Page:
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Now you’re talking my language!

Posted by on Sunday, May 28th, 2023 in Minister, News
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Hespeler, May 28, 2023 © Scott McAndless – Pentecost
Numbers 11:24-30, Psalm 104:24-34, 35b, Acts 2:1-21, John 20:19-23

You might not know this about me, but I have a degree in Linguistics – the study of language. And that has always meant that I look at the famous story of the Day of Pentecost in the Book of Acts a little differently from most preachers.

I cannot just turn off the Linguist part of my brain when I read it. I cannot help but notice, for example, that, on one level, the miracle of people speaking in different languages was not really necessary for comprehension.

Everyone Spoke Greek

It is true, of course, that various people who lived in various places spread all over the known world at that time had their own local languages. But it is also true that, because of the conquests of Alexander the Great and the Roman Empire, many people had also learned at least one other language.

If you traveled or traded or dealt with government officials, you learned to speak Greek. You had to just to get by. And so, even if expatriate Jews and some Gentiles had travelled to Jerusalem for the festival of Pentecost, and even if they spoke the local language back home, they all had a very easy and convenient way to communicate with each other: just speak Greek.

What is the Point?

So, what is the point of these members of the church suddenly speaking in all these local languages from back home? What is it supposed to accomplish? It can’t be about comprehension, so what is it about?

Ah, but any Linguist understands that language isn’t just about comprehension. It also serves several social functions. So, I suspect that something else is going on in this story. But, to understand what it is, you may need to put yourself in the sandals of one of those outsiders who had come in for the festival that year.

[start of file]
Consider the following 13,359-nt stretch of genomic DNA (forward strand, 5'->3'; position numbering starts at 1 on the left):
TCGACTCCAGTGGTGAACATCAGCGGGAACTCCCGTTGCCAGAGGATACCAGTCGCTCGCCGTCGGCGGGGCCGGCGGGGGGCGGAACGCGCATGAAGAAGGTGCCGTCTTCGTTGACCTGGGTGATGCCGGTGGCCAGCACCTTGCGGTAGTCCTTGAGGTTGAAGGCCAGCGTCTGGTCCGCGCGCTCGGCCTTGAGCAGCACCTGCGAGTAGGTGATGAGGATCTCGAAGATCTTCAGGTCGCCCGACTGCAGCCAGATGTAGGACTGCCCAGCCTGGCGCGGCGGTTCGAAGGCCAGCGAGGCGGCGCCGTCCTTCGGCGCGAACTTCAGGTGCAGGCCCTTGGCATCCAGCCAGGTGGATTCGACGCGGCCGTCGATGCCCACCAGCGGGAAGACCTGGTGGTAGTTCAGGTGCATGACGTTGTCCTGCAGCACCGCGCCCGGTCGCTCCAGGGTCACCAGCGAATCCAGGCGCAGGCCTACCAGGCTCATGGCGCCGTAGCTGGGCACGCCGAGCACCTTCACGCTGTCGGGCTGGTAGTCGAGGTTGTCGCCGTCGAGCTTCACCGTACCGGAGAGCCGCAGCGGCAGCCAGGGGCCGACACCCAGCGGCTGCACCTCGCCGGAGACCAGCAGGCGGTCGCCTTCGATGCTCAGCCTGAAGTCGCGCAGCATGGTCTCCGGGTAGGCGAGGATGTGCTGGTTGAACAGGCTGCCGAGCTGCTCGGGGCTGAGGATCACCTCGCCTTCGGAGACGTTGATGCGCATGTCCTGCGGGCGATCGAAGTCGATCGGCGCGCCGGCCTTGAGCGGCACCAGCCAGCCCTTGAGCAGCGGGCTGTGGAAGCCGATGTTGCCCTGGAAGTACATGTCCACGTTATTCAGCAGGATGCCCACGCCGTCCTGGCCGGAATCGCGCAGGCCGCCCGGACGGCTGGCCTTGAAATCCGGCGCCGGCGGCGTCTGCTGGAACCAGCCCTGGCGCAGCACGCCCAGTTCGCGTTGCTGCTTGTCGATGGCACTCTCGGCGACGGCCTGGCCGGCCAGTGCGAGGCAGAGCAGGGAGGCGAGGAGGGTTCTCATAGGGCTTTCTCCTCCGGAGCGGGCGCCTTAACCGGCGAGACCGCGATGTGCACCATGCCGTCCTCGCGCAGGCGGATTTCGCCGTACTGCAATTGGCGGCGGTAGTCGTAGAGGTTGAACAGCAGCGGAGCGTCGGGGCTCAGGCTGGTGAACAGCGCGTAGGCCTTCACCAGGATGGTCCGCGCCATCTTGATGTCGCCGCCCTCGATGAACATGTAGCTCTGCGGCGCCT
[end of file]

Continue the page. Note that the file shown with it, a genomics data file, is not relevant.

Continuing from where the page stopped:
A Visitor from Parthia

Shimeon was a Jew, but he was a Jew who had lived all his life in Parthia. And, for almost all of that life, the King of Parthia had been at war with the Emperor of Rome. Even though it was practically required of all Jews that they should travel to Jerusalem every year for the three main festivals, everyone understood that those who lived elsewhere could only make the trip rarely.

But when you live in a place at war with Rome, when you literally have to cross a demilitarized zone to get from your home to the temple in Jerusalem, you can imagine that even doing so rarely could become impossible.

A Wonderful Opportunity

The fact of the matter was that Shimeon had never been able to make the pilgrimage, not even once in his entire life. So, he had been so very excited when things had worked out and he was able to come down for the Festival of Passover this year. It was a wonderful opportunity to connect with the heritage and traditions of his people that had always been so hard to hold onto in far off Parthia.

As a Jew, a member of a minority community, he had always felt like an outsider in Parthia. He was excluded from all religious festivals and most other social gatherings in the mainstream society. So, of course he had been looking forward to being in a place where he was surrounded by Jewish people and by Jewish practices and worship. He had thought that he might find himself here. But, things had not quite gone as he had expected. A lot of it had to do with language.

Jews in Parthia

When the small Jewish community in Parthia gathered in synagogue, they sometimes did some prayers and rituals in the old Hebrew language. But the old language didn’t mean much to them. When the elders read the scriptures, they occasionally read from the few Hebrew scrolls that they had, but then they had to explain what they meant to the younger people in Greek. So, it was usually much easier to read from the popular Greek translation known as the Septuagint. These scrolls, that had first been published some two centuries earlier, were also easier to obtain in far-off Parthia than any Hebrew scrolls.